Thursday, November 12, 2009

Does The US Government Really Want A Strong Dollar?

US Treasury Secretary Timothy Geithner says he is in favor of strengthening the dollar, yet extensive government spending and low interest rates contradict Geithner's rhetoric. Moses Kim points out that the US may not want a strong dollar because it would make servicing the record US debt more expensive. See the following post from Expected Returns.

I just can't help but laugh at the utter hypocrisy of government officials. How can you claim to support a "strong dollar" while enacting policies that contribute to record budget deficits? I think all Americans support a strong dollar, but right now we need firm action from our leaders, not just talk. From Reuters, Geithner wants strong dollar, will tackle deficit:

Treasury Secretary Timothy Geithner said on Wednesday he believes strongly in the need to maintain a strong dollar and said the United States was determined to get its budget deficit down.

The dollar's decline has been a source of concern in the export-heavy region, especially since top exporter China keeps its currency's value closely managed against the U.S. dollar and so felt less impact on prices for its exports than other Asian nations that let their currencies float freely.

"I believe deeply that it's very important to the United States, to the economic health of the United States, that we maintain a strong dollar," Geithner said in a meeting with Japanese reporters at the U.S. embassy.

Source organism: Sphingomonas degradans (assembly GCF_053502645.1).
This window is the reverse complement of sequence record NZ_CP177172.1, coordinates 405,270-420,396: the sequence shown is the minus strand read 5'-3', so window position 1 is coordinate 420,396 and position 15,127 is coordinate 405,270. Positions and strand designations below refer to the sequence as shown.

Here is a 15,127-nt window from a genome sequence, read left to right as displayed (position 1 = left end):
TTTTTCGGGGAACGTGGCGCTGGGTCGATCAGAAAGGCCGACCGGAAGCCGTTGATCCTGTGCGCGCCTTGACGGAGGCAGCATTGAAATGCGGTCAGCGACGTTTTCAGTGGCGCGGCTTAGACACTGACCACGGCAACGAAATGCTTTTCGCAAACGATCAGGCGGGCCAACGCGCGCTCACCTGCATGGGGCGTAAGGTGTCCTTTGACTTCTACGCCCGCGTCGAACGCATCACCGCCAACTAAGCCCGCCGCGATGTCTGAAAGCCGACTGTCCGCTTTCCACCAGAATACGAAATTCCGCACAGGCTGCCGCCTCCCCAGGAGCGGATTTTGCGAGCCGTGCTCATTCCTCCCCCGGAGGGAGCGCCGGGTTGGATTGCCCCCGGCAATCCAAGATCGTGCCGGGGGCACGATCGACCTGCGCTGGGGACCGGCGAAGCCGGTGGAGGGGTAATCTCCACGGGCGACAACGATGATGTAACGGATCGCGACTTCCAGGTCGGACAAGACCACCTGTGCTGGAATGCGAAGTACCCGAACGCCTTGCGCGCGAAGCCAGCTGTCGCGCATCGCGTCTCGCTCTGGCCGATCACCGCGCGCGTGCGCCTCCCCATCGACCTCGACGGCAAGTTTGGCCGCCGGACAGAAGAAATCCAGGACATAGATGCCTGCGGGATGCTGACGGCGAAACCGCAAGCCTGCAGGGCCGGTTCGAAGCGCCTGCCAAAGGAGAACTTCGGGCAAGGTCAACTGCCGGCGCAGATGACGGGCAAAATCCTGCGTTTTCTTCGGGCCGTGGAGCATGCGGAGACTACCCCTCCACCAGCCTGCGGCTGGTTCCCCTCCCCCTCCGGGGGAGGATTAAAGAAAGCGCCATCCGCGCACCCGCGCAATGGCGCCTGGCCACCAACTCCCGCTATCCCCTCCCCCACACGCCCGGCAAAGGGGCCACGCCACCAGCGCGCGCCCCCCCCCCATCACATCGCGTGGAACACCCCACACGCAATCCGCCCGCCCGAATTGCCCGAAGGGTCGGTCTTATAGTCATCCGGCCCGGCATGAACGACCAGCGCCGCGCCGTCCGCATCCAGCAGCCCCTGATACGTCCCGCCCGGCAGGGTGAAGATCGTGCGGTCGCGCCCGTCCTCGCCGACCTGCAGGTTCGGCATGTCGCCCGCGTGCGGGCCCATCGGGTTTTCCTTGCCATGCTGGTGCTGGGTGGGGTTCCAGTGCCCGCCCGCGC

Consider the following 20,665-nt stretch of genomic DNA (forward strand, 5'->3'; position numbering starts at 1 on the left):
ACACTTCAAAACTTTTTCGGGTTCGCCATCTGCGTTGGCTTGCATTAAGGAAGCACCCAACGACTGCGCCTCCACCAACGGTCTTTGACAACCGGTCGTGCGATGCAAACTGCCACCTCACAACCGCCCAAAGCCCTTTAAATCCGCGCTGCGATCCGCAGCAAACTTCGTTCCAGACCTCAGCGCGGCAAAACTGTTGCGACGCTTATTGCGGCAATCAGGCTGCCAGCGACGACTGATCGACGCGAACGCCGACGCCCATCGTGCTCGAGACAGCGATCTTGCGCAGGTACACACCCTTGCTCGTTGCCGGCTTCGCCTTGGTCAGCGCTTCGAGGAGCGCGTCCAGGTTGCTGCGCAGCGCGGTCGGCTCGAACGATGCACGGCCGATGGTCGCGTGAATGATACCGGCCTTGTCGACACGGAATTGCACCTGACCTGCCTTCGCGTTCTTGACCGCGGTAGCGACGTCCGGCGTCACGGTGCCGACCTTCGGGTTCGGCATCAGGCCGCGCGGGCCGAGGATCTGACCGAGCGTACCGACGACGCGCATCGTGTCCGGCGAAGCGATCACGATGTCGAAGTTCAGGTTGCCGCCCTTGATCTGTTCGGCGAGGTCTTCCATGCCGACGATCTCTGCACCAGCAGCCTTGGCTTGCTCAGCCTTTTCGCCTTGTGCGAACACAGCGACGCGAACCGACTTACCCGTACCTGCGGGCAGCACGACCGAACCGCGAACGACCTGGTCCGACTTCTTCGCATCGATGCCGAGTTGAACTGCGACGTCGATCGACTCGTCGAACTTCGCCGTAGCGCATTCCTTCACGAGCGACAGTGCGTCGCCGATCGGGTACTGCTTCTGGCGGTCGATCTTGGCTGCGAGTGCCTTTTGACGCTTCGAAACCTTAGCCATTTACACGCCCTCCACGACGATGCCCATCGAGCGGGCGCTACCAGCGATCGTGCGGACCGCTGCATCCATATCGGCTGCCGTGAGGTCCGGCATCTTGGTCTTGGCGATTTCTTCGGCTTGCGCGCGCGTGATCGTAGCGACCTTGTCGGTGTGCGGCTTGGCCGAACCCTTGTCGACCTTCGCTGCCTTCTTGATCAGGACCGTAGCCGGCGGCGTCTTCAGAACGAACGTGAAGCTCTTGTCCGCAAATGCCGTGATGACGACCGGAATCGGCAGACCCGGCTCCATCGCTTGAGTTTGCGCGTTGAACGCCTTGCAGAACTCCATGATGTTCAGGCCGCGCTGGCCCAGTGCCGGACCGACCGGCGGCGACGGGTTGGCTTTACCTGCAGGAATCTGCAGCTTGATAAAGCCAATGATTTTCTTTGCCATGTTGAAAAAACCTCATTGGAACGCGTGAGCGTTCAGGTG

From Geithner's statement, you can see that he understands the correlation between budget deficits and a weak currency. This flies in the face of the views of Paul Krugman who thinks that deficits don't matter anymore, and that government spending can offset productive slack in the private sector. All government spending has done so far is distort economic statistics and convince the public that the recession is over.

A "strong dollar" policy makes for a good sound bite, but it is inapplicable in reality. What does a strong dollar entail? It means debt servicing becomes increasingly expensive in real terms, which is the equivalent of economic suicide when you are the most overdebted nation in the history of the world. There is absolutely no way our government supports a "strong dollar"; if they really did, you would see interest rates at much higher levels right now.

Consumer Will Not Participate In Recovery

Geithner said the reality was that if a still-struggling recovery was to be turned into sustainable future growth "it will have to be less driven by the U.S. consumer" because heavy levels of debt were forcing American consumers to save more.

Geithner cited signs of stabilization in the global economy but said it still needed the stimulus that governments around the world have poured in to foster stronger growth.
Geithner is right- the American consumer will not lead us out of recovery. This begs the question: what will lead our economy out of this recession? Our manufacturing base has been gutted over the past generation of overconsumption, and it will take years for us to start to produce again and run trade surpluses. Of course the answer is the government, with its technology of the printing press.

What we really need is a period of fiscal discipline where individual households and the government get their respective financial houses in order. Savings, or deferred consumption, are the true foundation of growth. By loading our balance sheet with debt, we are guaranteeing protracted economic stagnation. Consequences, consequences, consequences. You can be sure that post-Baby Boom generations will pay the consequences of government ineptness.

This post has been republished from Moses Kim's blog, Expected Returns.

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